A major theme of my weekly articles is that discovering the best collaboration opportunities is harder in a networked age than in the past. This is relevant because successful collaborations are the key to achieving most things we want in life. From information, to customers, to jobs, to romantic partners, everything we want is “behind” someone. Someone has to provide the information we need, or pay for our product/service, or look to hire someone like us, or choose us as their partner. In exchange, we give them our time and attention, or deliver our product/service, or work for them, or give them our love. Society runs on person-to-person interactions, even when mediated by technology.
The hard part of a successful collaboration is never about what we can do, but with whom and how. Sure, we have access to unlimited information, and we can connect with anyone in the world, and we can publish our thoughts immediately for free. However, that means that we must work hard in deciphering what we should and shouldn’t pay attention to, who we should and shouldn’t work with, and what we should say and where.
The trade-off for ease of access and abundant information is a higher risk of making suboptimal decisions. When there are unlimited options, it’s easier to miss the right target. If we lived forever, this wouldn’t be a problem. We would be able to try everything, or wait forever before making any decision. But time is limited. If we want to have an increasingly accurate sense of the world’s good and bad collaboration opportunities, there’s a limit to how much bad information we can absorb. Both action and inaction are risky, so we must be smart with our bets and learn from them.
A good initial way to get smarter is learning to identify bad risks: what not to read, who not to work with, who not to date. This process requires lifelong experimentation, but as Nassim Taleb said: “the learning of life is about what to avoid.”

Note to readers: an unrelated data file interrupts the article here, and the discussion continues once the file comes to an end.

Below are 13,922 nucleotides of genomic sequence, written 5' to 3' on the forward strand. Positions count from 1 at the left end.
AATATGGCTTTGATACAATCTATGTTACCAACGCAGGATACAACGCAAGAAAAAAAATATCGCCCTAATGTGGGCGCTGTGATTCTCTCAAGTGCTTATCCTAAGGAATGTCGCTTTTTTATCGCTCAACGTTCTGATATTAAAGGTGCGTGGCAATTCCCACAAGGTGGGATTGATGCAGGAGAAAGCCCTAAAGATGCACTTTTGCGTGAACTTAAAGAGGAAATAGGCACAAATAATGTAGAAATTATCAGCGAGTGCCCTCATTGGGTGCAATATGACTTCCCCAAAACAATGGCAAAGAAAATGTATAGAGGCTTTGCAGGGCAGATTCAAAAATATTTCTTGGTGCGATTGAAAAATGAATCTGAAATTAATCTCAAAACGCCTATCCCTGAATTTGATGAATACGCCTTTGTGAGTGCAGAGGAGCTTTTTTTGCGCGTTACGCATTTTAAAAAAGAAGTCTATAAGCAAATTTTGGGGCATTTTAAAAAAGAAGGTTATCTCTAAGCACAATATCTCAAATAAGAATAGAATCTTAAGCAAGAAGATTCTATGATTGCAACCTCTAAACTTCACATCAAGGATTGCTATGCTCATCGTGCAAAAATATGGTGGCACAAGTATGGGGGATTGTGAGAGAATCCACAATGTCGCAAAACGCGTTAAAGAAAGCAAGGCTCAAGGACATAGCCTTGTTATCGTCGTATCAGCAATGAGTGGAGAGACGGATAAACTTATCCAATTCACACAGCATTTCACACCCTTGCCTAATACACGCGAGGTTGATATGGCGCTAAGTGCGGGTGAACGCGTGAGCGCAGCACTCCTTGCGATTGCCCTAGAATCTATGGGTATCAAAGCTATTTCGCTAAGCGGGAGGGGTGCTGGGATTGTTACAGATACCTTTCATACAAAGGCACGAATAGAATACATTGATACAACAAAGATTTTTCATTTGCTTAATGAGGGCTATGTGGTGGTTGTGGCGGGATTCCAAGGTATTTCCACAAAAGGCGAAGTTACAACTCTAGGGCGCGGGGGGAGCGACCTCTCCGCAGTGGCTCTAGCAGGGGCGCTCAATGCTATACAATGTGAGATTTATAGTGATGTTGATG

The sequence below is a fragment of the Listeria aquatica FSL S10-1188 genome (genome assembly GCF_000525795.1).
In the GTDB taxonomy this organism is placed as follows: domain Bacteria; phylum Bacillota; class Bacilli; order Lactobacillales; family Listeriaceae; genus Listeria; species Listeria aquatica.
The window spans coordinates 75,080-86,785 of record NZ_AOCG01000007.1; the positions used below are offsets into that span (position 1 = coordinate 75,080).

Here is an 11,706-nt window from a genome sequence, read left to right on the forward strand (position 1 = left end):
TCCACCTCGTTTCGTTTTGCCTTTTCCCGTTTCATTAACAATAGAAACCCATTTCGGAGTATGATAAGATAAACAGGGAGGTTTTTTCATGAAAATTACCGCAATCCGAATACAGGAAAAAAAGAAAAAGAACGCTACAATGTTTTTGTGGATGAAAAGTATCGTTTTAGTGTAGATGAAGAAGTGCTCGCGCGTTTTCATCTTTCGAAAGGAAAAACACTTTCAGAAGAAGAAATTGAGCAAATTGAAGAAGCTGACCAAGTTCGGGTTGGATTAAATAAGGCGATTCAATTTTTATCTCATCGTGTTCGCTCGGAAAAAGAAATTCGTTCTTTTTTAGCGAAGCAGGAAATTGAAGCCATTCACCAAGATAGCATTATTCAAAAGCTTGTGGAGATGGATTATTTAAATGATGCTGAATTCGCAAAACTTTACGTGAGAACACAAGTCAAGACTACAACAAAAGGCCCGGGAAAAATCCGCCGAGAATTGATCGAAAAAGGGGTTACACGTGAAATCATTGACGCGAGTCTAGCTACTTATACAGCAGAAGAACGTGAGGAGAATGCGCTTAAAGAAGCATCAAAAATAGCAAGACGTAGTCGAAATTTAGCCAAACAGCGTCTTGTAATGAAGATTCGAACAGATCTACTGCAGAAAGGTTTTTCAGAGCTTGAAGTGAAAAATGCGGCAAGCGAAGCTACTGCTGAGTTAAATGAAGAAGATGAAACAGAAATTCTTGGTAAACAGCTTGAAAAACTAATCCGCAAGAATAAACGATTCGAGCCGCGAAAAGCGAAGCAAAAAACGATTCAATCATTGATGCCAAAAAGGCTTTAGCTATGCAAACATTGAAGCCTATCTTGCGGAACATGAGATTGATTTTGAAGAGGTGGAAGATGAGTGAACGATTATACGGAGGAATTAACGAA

The world doesn’t want you to succeed
Collaboration has become harder in a networked age because it’s harder to know what or who we should ignore. Since everyone has their own agenda, this means more agendas competing for our attention and with easier access to us than ever. Dan Ariely, the famous behavioral psychologist from Duke university says:
“The world is not acting in our long-term benefit. Imagine you walk down the street and every store is trying to get your money right now; in your pocket you have a phone and every app wants to control your attention right now. Most of the entities in our lives really want us to make mistakes in their favor. So the world is making things very, very difficult.”
Couple that with the fact that now we have almost full control of our online presence, and it’s very easy to fall prey to someone else’s agenda that goes against our best interest. It’s hard to know who’s lying or exaggerating on their own company website, social media profile, or blog.
There are exceptions and some people do pay for their lies (e.g.: the Jonah Lehrercase), but most people and organizations are free to say whatever they want with little fear of getting caught and suffering any consequences. For example, writer Dan Lyons recently published an op-ed for the New York Times about the working culture of the tech/startup world, and mischaracterized the best-selling book The Alliance as a way to reinforce his point on tech workers having no job security. Here’s an excerpt from the authors’ response to Lyons trying to correct the record:
“At the heart of our framework is the importance of building high-trust relationships. In The Alliance, we write, “Our goal is to provide a framework for moving from a transactional to a relational approach…By building a mutually beneficial alliance rather than simply exchanging money for time, employer and employee can invest in the relationship and take the risks necessary to pursue bigger payoffs.” Here’s how Dan describes our framework: “In [the author’s] view, a job is a transaction, one in which an employee provides a service, gets paid, and moves on.” It makes you wonder whether he actually read our book!”
I have read The Alliance and personally applied its framework with wonderful results, and I see two possibilities that can explain Lyons’ interpretation of The Alliance: either he didn’t read the book, or he read it but decided to ignore the facts in order to stick to his desired narrative.
Will there be any consequences to his unethical journalism? Will anyone care? Or is the damage already done, and the inaccurate information already cemented in his readers’ minds?
The online world is dominated by urgency and abundance. There’s a lot coming and we hurry to stay up to speed. This makes it difficult and annoying to fact check. We don’t have enough mental bandwidth to worry about accuracy or retractions. This is why I believe that a skill we all need to develop now is knowing how to detect the lies and exaggerations through all the deceiving bios, testimonials, brand associations, numbers of followers, and other narratives. The smart use of our limited time, money and attention is at stake.